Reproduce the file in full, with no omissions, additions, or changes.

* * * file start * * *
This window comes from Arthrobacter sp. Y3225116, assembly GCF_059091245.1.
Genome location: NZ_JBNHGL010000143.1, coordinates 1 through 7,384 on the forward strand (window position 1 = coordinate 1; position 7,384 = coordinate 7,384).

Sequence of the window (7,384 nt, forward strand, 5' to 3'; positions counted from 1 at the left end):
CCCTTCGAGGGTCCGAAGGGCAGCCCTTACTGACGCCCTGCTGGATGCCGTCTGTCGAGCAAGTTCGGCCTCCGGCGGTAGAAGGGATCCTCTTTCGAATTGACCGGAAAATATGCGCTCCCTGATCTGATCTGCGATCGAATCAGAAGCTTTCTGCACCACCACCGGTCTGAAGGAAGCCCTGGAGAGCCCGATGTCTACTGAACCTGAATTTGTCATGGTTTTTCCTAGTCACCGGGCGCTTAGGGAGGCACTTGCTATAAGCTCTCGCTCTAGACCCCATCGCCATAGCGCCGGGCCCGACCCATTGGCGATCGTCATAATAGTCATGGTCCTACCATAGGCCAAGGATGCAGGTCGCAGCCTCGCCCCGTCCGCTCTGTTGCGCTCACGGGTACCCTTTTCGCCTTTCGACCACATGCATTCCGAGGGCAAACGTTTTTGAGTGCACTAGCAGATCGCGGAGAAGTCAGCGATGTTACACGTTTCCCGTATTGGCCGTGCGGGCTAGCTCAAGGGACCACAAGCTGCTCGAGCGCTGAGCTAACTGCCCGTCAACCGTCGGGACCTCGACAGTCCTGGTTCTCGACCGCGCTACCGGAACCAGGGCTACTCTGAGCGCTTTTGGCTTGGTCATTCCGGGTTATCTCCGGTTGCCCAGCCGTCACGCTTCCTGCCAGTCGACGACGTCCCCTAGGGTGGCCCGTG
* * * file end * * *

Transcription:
This window comes from Arthrobacter sp. Y3225116, assembly GCF_059091245.1.
Genome location: NZ_JBNHGL010000143.1, coordinates 1 through 7,384 on the forward strand (window position 1 = coordinate 1; position 7,384 = coordinate 7,384).

Sequence of the window (7,384 nt, forward strand, 5' to 3'; positions counted from 1 at the left end):
CCCTTCGAGGGTCCGAAGGGCAGCCCTTACTGACGCCCTGCTGGATGCCGTCTGTCGAGCAAGTTCGGCCTCCGGCGGTAGAAGGGATCCTCTTTCGAATTGACCGGAAAATATGCGCTCCCTGATCTGATCTGCGATCGAATCAGAAGCTTTCTGCACCACCACCGGTCTGAAGGAAGCCCTGGAGAGCCCGATGTCTACTGAACCTGAATTTGTCATGGTTTTTCCTAGTCACCGGGCGCTTAGGGAGGCACTTGCTATAAGCTCTCGCTCTAGACCCCATCGCCATAGCGCCGGGCCCGACCCATTGGCGATCGTCATAATAGTCATGGTCCTACCATAGGCCAAGGATGCAGGTCGCAGCCTCGCCCCGTCCGCTCTGTTGCGCTCACGGGTACCCTTTTCGCCTTTCGACCACATGCATTCCGAGGGCAAACGTTTTTGAGTGCACTAGCAGATCGCGGAGAAGTCAGCGATGTTACACGTTTCCCGTATTGGCCGTGCGGGCTAGCTCAAGGGACCACAAGCTGCTCGAGCGCTGAGCTAACTGCCCGTCAACCGTCGGGACCTCGACAGTCCTGGTTCTCGACCGCGCTACCGGAACCAGGGCTACTCTGAGCGCTTTTGGCTTGGTCATTCCGGGTTATCTCCGGTTGCCCAGCCGTCACGCTTCCTGCCAGTCGACGACGTCCCCTAGGGTGGCCCGTG